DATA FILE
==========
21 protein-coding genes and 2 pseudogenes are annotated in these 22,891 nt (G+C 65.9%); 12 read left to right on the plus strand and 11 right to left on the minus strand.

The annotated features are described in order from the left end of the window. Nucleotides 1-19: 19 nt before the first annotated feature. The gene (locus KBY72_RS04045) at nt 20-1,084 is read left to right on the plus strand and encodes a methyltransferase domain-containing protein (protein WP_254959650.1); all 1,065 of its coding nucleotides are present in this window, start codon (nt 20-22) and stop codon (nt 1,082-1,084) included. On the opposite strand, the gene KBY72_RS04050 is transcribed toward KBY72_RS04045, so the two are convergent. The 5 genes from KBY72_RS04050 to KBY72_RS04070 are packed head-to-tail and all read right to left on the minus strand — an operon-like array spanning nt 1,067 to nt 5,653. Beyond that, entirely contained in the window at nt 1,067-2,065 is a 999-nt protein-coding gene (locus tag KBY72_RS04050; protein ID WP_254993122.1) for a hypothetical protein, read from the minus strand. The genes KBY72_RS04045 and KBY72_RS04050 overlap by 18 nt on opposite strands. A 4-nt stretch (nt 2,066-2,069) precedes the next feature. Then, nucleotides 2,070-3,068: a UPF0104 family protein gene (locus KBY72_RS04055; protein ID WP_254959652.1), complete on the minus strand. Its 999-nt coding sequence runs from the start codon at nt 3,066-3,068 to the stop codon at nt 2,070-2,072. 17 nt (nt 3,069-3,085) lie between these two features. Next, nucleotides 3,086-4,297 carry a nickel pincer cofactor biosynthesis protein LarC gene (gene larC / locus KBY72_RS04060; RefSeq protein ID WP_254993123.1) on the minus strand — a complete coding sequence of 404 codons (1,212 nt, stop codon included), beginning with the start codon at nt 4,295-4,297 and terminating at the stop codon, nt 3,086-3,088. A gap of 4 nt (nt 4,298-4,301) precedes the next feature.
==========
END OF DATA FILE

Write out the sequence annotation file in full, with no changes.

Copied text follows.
21 protein-coding genes and 2 pseudogenes are annotated in these 22,891 nt (G+C 65.9%); 12 read left to right on the plus strand and 11 right to left on the minus strand.

The annotated features are described in order from the left end of the window. Nucleotides 1-19: 19 nt before the first annotated feature. The gene (locus KBY72_RS04045) at nt 20-1,084 is read left to right on the plus strand and encodes a methyltransferase domain-containing protein (protein WP_254959650.1); all 1,065 of its coding nucleotides are present in this window, start codon (nt 20-22) and stop codon (nt 1,082-1,084) included. On the opposite strand, the gene KBY72_RS04050 is transcribed toward KBY72_RS04045, so the two are convergent. The 5 genes from KBY72_RS04050 to KBY72_RS04070 are packed head-to-tail and all read right to left on the minus strand — an operon-like array spanning nt 1,067 to nt 5,653. Beyond that, entirely contained in the window at nt 1,067-2,065 is a 999-nt protein-coding gene (locus tag KBY72_RS04050; protein ID WP_254993122.1) for a hypothetical protein, read from the minus strand. The genes KBY72_RS04045 and KBY72_RS04050 overlap by 18 nt on opposite strands. A 4-nt stretch (nt 2,066-2,069) precedes the next feature. Then, nucleotides 2,070-3,068: a UPF0104 family protein gene (locus KBY72_RS04055; protein ID WP_254959652.1), complete on the minus strand. Its 999-nt coding sequence runs from the start codon at nt 3,066-3,068 to the stop codon at nt 2,070-2,072. 17 nt (nt 3,069-3,085) lie between these two features. Next, nucleotides 3,086-4,297 carry a nickel pincer cofactor biosynthesis protein LarC gene (gene larC / locus KBY72_RS04060; RefSeq protein ID WP_254993123.1) on the minus strand — a complete coding sequence of 404 codons (1,212 nt, stop codon included), beginning with the start codon at nt 4,295-4,297 and terminating at the stop codon, nt 3,086-3,088. A gap of 4 nt (nt 4,298-4,301) precedes the next feature.